Day +3775: This is for my outliers…

”…this is for my people.
Living on the fringes,
trying to figure out how to mend this
Desire to really thrive
while trying to improvise…”

4/1/2021: I had a surprisingly good meeting with my transplant doctor at Johns Hopkins today. It’s my first visit in 18 months – all of our communication has been via email and lab results.

He began with telling me how good I look and the pronouncement that because I relapsed later than any patient he’d ever seen, we’re in uncharted territory. I think he said something about being in “no man’s land” – I can’t remember his exact words. Imagine that, me an outlier. He confirmed that my blood counts look great and that I’m in remission; my chimerism is back up to 100%. All excellent news! I’ll probably relapse again eventually but I might not. Because my marrow is a hundred percent donor again, I might be cured. “We really don’t know.”

I basically have three options for the path forward:

  1. Donor lymphocyte infusion (DLI)
  2. Continuing Vidaza treatments and monitoring counts, DLI if relapse recurs
  3. Discontinuing Vidaza and closely monitoring chimerism and blood counts, resuming Vidaza and/or DLI if relapse recurs

He said he thinks I’m well informed and intelligent enough to decide for myself which way to go but if he were deciding for himself, he’d go with option three because his philosophy is simply to do no harm. He doesn’t think continued Vidaza treatments at this time would offer a better prognosis than resuming them as needed. If I eventually have a DLI, I’ll probably get GvHD but in that case, there are now better drugs to treat it than when I had my transplant.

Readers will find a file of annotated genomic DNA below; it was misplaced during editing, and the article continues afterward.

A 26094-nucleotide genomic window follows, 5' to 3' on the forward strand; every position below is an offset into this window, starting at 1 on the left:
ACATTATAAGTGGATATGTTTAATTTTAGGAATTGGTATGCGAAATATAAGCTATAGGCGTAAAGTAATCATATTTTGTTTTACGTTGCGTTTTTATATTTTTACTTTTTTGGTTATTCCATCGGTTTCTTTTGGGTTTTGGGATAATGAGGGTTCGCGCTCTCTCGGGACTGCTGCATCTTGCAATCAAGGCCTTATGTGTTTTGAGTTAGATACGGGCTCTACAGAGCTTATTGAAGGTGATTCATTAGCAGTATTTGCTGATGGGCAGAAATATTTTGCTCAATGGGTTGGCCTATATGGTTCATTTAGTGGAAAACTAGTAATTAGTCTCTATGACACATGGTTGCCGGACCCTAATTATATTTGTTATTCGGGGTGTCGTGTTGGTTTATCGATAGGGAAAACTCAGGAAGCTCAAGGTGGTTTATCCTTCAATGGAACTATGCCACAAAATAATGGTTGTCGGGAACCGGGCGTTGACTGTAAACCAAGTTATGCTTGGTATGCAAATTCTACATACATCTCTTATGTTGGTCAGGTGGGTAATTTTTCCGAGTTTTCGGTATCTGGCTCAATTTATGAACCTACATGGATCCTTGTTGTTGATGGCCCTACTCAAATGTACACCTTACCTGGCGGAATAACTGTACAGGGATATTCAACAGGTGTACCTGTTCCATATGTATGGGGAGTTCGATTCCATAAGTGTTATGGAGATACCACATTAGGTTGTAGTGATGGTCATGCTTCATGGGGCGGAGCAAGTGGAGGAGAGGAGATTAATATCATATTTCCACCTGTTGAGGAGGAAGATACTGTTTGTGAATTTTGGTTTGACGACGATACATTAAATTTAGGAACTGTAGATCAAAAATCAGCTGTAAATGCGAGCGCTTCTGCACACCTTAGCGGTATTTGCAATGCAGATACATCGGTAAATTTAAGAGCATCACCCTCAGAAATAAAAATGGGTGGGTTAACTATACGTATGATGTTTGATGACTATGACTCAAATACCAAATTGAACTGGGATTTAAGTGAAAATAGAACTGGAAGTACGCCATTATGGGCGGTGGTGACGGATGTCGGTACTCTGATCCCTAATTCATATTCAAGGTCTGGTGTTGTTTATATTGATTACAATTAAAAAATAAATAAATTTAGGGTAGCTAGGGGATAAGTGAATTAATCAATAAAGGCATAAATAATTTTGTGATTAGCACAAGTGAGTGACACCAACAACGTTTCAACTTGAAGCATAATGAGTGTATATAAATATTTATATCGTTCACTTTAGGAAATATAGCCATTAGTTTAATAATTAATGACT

My current plan is to watch and wait with regular exams and labs. I’ll see my hematologist monthly and see my transplant doctor again in three months. Chimerism can be checked with a blood test. I asked about his threshold to determine relapse. He said now that we know what’s wrong, any reduction in counts or chimerism will be promptly addressed. The diagnostic delays over the past year occurred because relapse at this stage was practically unheard of; it was unthinkable. There were so many other more likely possibilities to explore.

And so the journey continues…remember, regarding our blog, no news is good news. Don’t forget to name that tune!



  1. Cathy S Johnson

    Wow! This sounds wonderful! And of course we don’t think you are an outlier. LOL

    Wishing you and Michael a Happy Easter!


  2. Wonderful you are in remission! I see my transplant doctor early May. It’s a bumpy road we walk.

  3. Karen – it’s nice to get positive news! I hope you are feeling well enough to enjoy the outdoors!

  4. What great news!!! I would have picked the third option as well if 100% donor and good counts. As unpleasant as the treatment was, it did the trick, hopefully for good!!! Something that should be apparent when looking at lab results is the trend, they flag the out of range results on a report, but a simple graph showing the trend would be more useful.
    I had to google the lines of the tune, being an outlier might not be so bad 🙂
    Love to you both and all those who on this journey.

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